About 100 years ago, Nordic countries shared a currency. Danske Bank A/S wants them to try again, this time on the digital front.

MobilePay, Danske’s digital-pay subsidiary, is urging Nordic banks to form a single payments platform to fend off global challengers like Apply Pay and Samsung Pay. The push comes as Apple Pay prepares to go live in Denmark, Sweden and Finland by the end of this year. (Samsung Pay recently arrived in the region, and Alipay earlier this month signed agreements to make its payment platform available in the Nordics to Chinese tourists.)

Competition from the world’s technology giants coincides with a new European payments directive, which promises to weaken the financial industry’s grip on client data.

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MobilePay wants “to protect the role of banks in the future payment value chain, whatever it might look like,” said Mark Wraa-Hansen, the company’s chief executive officer. For banks, the “key concern” is that other companies will be inserting themselves “between the banks and the customers,” he said.

The revision of Europe’s Payment Services Directive, which takes effect in January, is designed to introduce more competition into the market for electronic payments. It will require banks to provide rivals with access to account information if directed to do so by clients. For banks, that means potentially losing the most tangible contact they have with customers, and their gateway to handling everything from mortgage lending to asset management.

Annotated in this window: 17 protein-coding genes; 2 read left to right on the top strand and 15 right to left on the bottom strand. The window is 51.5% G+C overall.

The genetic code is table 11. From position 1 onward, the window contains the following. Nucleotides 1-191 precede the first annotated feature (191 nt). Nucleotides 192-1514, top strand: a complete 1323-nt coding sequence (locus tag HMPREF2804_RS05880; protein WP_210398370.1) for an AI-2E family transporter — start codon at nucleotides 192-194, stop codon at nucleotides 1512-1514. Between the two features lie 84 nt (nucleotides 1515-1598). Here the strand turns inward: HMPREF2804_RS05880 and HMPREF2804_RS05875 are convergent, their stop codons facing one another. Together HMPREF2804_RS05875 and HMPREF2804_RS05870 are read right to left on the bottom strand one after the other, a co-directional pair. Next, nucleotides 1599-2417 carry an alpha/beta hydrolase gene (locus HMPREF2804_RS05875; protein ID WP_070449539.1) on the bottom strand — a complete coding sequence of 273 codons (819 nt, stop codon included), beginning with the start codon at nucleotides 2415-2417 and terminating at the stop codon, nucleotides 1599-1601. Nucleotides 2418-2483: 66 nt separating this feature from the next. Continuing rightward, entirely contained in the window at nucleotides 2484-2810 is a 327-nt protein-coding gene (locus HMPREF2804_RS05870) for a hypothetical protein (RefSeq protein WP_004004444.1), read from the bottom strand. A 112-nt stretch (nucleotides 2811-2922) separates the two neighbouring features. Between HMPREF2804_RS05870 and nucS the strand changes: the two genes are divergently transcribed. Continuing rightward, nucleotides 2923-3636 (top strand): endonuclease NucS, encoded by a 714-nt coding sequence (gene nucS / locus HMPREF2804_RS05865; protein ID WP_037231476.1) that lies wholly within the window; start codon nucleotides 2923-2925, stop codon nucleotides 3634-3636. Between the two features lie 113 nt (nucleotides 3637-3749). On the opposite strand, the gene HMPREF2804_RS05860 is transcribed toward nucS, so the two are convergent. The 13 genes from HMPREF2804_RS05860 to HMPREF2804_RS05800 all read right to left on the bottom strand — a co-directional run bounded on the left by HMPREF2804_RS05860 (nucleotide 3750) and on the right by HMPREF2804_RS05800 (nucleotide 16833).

Savvy ScandinaviansApple Pay is about to enter a market in which users are known for being more technologically sophisticated than most. Scandinavians use apps on their smartphones to pay for roughly a quarter of all retail transactions — Vipps in Norway, Swish in Sweden and MobilePay in Denmark — and that figure is projected to grow. The apps generate fees but, more important, they help bind customers to the banks that offer the service.

Denmark, Finland and Sweden rank numbers one, two and three in Europe in terms of digitization, with more than half their populations accessing the Internet through their phones, the European Commission’s Digital Economy and Society Index shows. That’s helped banks cut costs.

And it’s a market local banks are very keen to hold on to. “My concern would mostly be the new third parties: the global players, the Apples, Samsung Pay,” Wraa-Hansen said. “They’re very skilled in technology, and they’re very ambitious in being in the payment space.”

But the embrace of technology may have a dark side. Clients can more easily switch banks and then there’s the risk of cyber crime. Sweden’s central bank recently announced it’s considering developing its own e-currency amid concern digital payments are being controlled by a handful of commercial enterprises.

Meanwhile, MobilePay is doing what it can to bind customers closer, by becoming an integral part of the payments infrastructure in the Nordic region.

“We’ve been in a hurry building the biggest e-ecosystem possible, integrating to all the merchants, all the infrastructure partners, getting as many consumers as we can,” Wraa-Hansen said. “We hope that has built a stickiness.”

But ultimately, if Apple Pay and others like it prove too powerful, banks may have little choice but to negotiate a deal.

These are “very big players, so we are very humble,” Wraa-Hansen said.

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